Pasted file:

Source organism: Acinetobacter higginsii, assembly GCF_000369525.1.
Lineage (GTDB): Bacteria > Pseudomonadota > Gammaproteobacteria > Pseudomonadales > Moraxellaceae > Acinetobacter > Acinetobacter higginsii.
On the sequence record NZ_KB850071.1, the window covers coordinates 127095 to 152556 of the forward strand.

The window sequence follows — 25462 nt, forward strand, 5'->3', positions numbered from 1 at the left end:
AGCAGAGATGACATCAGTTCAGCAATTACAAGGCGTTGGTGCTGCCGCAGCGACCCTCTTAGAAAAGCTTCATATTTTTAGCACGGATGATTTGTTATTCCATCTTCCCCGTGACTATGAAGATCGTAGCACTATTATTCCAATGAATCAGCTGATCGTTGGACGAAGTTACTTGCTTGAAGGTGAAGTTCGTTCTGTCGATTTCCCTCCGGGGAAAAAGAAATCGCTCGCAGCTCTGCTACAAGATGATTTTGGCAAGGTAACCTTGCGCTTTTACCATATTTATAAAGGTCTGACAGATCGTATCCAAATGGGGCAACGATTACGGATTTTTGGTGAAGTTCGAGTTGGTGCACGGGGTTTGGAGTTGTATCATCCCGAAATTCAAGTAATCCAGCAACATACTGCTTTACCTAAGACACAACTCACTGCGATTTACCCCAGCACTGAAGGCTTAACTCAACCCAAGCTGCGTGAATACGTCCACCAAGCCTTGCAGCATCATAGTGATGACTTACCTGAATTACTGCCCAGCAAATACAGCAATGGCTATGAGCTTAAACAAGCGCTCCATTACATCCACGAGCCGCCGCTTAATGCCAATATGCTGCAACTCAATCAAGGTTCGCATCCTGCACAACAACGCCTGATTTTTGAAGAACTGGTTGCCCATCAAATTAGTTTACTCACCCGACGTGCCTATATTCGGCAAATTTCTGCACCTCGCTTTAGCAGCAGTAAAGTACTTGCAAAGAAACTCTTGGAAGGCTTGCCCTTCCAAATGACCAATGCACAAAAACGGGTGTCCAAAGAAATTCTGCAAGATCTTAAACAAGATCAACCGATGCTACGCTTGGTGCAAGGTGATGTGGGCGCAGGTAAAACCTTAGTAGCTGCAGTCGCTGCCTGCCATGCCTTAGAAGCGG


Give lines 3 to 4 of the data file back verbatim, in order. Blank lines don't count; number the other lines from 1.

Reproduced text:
On the sequence record NZ_KB850071.1, the window covers coordinates 127095 to 152556 of the forward strand.

The window sequence follows — 25462 nt, forward strand, 5'->3', positions numbered from 1 at the left end: